Archive for the ‘Past’ category

The Cultural Identity Shop – An Installation by Nawar Al Kazemi


Nawar Al Kazemi 12th December 2019 to 9th January 2020

The Cultural Identity Shop Installation, a research-based project.

Nawar N. Al-Kazemi is a designer، a design critic, and the founder of Square One Creative Lab, 2017. She holds Master of Fine Arts in Design Criticism from The School of Visual Arts, Manhattan, NY. Her research focuses on design education and its role in bridging the growing gap between design and cultural identity, specifically in the Arabian Gulf countries. A strong believer in design possibilities, Nawar seeks to emphasize the integral role of design critique, which to her once properly applied, leads to a healthy creative eco-system that would greatly benefit the creative community in Kuwait.

This installation focuses on the notion of cultural identity in the context of the collective memory, and our relationship with our identity. 

With the rise of consumerism worldwide, particularly in Kuwait where this research is based, this project seeks to question how cultural identity is viewed as a commodity, like a brand, lacking deeper understanding of what it means to be “Kuwaiti?” The project started with interviews conducted with people who have ties with Kuwait, both locals and non-locals, asking them to share personal experiences that shape their contribution to cultural identity through visuals, colours, and other elements. Ten recurring responses were selected from the responses along with the various associated narratives, this installation was designed, mimicking a store’s experience, and referencing the increasing intertwine between consumerism and national identity today. The outcome is based on our conversation with people, they further elaborated on their responses of the surveys they completed beforehand. I created objects that represented each of the ten responses, using white gypsum, a material that communicates raw aesthetics, replacing colour with people’s narratives, which gave each object its significance as perceived by people.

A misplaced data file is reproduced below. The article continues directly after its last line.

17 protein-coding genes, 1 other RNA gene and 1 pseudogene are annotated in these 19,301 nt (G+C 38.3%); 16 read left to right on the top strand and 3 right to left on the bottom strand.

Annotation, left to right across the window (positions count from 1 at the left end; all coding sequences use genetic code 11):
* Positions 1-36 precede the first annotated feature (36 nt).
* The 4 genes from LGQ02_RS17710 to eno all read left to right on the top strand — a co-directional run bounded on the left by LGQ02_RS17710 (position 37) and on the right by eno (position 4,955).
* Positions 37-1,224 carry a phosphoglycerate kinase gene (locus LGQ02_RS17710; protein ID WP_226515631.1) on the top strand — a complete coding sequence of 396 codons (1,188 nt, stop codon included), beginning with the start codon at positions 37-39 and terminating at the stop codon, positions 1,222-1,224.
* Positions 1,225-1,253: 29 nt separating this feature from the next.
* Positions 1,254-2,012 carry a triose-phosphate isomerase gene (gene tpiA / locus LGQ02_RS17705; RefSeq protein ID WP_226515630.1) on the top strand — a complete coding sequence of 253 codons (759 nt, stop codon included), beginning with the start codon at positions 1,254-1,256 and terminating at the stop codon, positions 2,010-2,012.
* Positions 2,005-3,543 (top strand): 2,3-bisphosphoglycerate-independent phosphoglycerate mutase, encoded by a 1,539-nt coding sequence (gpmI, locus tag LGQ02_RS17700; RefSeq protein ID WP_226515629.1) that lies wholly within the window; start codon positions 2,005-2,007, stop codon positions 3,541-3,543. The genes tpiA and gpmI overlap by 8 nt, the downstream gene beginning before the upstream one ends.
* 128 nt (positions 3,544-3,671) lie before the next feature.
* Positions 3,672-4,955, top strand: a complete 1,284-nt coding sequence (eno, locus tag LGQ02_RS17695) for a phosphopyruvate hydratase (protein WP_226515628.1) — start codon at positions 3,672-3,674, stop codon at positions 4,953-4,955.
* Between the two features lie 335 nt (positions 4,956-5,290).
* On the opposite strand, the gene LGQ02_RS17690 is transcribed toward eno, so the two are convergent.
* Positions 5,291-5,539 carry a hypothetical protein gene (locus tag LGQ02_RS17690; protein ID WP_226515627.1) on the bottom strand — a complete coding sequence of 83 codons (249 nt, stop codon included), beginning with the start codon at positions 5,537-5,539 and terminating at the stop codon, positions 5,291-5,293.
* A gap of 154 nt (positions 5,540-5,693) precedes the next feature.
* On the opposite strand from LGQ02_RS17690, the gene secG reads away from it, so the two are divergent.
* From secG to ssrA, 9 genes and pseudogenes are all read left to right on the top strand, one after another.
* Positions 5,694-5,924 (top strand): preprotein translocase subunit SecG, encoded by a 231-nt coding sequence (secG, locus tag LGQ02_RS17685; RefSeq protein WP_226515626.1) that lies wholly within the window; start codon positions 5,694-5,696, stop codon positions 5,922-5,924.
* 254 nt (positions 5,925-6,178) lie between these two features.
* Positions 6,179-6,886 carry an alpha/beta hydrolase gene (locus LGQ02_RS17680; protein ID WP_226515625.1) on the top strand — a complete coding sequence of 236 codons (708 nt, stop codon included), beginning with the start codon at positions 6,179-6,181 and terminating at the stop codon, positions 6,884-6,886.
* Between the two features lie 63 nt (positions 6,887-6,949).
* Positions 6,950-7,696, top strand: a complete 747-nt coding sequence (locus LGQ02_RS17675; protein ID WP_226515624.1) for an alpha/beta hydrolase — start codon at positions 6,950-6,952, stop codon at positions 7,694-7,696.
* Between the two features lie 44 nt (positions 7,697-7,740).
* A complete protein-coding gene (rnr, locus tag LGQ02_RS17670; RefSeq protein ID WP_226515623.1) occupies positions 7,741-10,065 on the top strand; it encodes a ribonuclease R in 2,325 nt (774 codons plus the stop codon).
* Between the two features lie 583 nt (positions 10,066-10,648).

‘Fareed Abdal – A solo exhibition’


12 November 2019 – 9 January 2020

Fareed Abdal, a solo exhibition brings together ten new works in a first time exploration of woven art.  

Fareed Abdal (b. 1957, Kuwait) is an artist, architect, and educator. His practice probes into the inheritance of cultural constructs and is interested in what happens away from language in the relationship between form and concept. Though noted for incorporating Arabic text in his work –rather than use writing to delineate thought– his meandering and contortionist-like strokes complicate the experience of language and living. Working against Western rationalism, his work is rooted in Asian philosophy and spiritual practices of the East.